The Unborn (Blu-ray Review)

Return of the Living Dead: Part II isn’t the only James Karen film that Scream Factory will be releasing on August 11th. Rodman Flender’s 1991 film, The Unborn starring Brooke Adams, will also be making its Blu-ray debut. This pregnancy, demon baby horror film produced by Roger Corman is in no way related to the 2009 film of the same title. This one actually wound up with a sequel as well. The release will feature a new 2K scan of the original film elements and a commentary from director Rodman Flender to boot. Hail as “More frightening than Rosemary’s Baby”, this is one you may want to revisit or add to your growing collection. You can ensure you have a copy by August 14, by pre-ordering from the Amazon link following the review.


A young woman named Virginia Marshall is desperate to have a child. She joins an experimental in-vitro fertilization trial that succeeds, but something weird is happening to the fetus. She suspects that a mysterious doctor has inseminated her with mutated sperm in an attempt to create a super-human fetus. Unfortunately, there are extreme side-effects. She’s impregnated with a new generation of terror!

While this movie is called The Unborn, it also seems to have birthed some careers for many involved with the film. First and foremost, this movie contains some more significant early roles for comedian Kathy Griffin and actor Lisa Kudrow (A brunette when seen in this). The film marks the directorial debut of Rodman Flender who would go on to a lucrative career in both television and film (Idle Hands, Party of Five among many other things). Perhaps one of the biggest names on it is Wally Pfister. This is the man who shot most Christopher Nolan films (All 3 Batmans, Insomnia, Inception, Memento, The Prestige) as well as The Italian Job and Moneyball. He also directed Transcendence, but lets not talk about that.

The Unborn is hard not to compare to Rosemary’s Baby, because, well, its a different take on that same topic. It’s that subgenre of horror revolving around pregnancy paranoia. This one takes the religion out of it and is more science based. It also makes the decision to go beyond where Rosemary’s Baby went and give its protagonist a bit more fight and confrontation in her narrative. Brooke Adams is no stranger to paranoia sci-fi terror, having starred in one of the greatest horror films of all time in the remake of Invasion of the Body Snatchers. Adams has a challenge here and handles it with prestige. Never does it feel hammy, campy or over the top where it could have been with the wrong performer. Her performance in the film brings it some real class that it might’ve been missing without her adding that flavor.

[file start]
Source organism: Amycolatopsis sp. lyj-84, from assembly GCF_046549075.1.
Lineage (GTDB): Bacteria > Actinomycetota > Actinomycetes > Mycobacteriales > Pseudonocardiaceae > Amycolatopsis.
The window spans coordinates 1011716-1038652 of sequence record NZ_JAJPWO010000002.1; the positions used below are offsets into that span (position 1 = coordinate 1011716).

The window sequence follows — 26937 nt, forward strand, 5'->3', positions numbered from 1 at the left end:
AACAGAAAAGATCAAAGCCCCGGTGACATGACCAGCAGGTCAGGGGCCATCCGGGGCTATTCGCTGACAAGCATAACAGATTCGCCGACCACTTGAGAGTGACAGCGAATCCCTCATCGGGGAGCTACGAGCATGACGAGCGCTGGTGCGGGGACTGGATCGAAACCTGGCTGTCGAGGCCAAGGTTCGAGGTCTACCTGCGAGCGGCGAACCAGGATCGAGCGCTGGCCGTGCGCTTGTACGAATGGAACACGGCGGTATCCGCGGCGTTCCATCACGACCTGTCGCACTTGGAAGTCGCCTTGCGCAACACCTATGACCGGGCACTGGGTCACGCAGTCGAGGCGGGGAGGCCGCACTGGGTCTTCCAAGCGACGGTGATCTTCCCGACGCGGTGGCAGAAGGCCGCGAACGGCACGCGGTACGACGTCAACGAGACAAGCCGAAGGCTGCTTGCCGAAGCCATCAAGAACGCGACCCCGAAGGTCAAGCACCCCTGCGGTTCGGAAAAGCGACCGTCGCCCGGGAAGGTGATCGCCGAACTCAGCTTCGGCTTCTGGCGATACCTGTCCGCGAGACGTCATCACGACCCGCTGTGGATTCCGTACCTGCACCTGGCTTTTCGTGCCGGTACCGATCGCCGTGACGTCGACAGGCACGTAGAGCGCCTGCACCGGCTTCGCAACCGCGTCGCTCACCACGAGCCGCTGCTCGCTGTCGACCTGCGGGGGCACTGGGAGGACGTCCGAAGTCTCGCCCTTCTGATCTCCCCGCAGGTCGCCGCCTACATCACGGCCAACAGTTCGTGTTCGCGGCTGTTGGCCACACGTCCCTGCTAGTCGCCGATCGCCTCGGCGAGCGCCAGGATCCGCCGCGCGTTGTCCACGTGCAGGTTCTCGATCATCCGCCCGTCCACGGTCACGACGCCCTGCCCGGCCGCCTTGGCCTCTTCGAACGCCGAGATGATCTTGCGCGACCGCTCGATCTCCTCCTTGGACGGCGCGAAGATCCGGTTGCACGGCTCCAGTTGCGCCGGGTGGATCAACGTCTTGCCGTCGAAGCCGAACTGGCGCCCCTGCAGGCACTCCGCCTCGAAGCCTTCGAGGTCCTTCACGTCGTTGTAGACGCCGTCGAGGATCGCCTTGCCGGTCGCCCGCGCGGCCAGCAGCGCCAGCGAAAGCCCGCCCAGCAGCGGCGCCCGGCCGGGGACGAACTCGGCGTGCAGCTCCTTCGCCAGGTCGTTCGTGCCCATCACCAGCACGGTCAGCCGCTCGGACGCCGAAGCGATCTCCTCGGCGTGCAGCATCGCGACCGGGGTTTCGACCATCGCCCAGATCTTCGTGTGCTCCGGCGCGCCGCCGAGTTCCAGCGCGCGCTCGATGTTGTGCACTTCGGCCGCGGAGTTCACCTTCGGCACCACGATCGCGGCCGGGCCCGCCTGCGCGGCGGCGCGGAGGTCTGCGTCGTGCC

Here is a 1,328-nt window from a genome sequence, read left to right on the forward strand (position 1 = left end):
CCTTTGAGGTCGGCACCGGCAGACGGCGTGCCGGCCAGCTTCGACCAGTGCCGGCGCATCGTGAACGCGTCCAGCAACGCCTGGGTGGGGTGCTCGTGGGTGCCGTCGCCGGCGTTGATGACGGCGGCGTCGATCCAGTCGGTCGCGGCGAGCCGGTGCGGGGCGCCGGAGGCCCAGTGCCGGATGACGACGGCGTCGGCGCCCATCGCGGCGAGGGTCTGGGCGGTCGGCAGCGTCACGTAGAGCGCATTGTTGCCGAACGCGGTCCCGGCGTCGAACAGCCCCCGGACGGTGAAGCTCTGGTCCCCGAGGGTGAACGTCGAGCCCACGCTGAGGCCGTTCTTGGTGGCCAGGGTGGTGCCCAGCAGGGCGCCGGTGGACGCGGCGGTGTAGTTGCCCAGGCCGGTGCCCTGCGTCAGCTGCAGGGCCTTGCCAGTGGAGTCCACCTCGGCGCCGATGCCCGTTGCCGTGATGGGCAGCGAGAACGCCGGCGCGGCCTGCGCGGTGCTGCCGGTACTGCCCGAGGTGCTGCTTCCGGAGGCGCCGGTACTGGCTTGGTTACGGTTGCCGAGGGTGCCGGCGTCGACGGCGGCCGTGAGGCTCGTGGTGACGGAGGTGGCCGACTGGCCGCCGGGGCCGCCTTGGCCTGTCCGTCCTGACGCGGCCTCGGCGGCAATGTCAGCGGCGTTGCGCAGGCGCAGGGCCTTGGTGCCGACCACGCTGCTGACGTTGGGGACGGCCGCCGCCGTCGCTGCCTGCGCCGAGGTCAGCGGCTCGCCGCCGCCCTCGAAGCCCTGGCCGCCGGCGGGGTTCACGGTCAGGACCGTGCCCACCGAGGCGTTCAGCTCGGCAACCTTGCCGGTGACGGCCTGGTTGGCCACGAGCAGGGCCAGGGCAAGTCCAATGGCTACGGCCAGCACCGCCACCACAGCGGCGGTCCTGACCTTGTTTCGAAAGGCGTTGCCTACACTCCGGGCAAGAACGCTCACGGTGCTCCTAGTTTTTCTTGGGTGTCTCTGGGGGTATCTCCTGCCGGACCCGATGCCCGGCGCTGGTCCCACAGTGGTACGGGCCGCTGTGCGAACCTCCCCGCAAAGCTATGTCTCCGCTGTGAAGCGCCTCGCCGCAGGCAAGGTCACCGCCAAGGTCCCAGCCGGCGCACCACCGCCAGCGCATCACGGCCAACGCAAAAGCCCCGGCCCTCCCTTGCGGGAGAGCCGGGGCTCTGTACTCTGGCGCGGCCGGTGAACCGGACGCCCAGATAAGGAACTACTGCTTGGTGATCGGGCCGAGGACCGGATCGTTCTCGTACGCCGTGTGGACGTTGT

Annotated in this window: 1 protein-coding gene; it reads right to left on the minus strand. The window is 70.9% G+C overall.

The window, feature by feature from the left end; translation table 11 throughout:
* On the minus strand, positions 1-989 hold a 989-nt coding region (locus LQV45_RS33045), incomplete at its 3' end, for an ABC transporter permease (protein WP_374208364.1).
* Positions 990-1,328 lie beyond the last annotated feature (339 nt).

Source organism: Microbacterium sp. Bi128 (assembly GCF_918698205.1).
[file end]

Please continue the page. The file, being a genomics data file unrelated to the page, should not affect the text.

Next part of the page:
Gore in this film isn’t all over the place, but it manages to deliver quite effectively when it does make itself known. There is just gushing everywhere. That stuff really works. Some of the baby models and the like are kind of just good enough, but is the only place where it could be seen as lacking. Overall, the movie surrounding it is good enough to warrant overlooking a chink in the armor here or there. And with Pfisters cinematography, everything is captured really well and elevates this movie past whatever cheap horror film I imagine Roger Corman set out to have it be in the first place.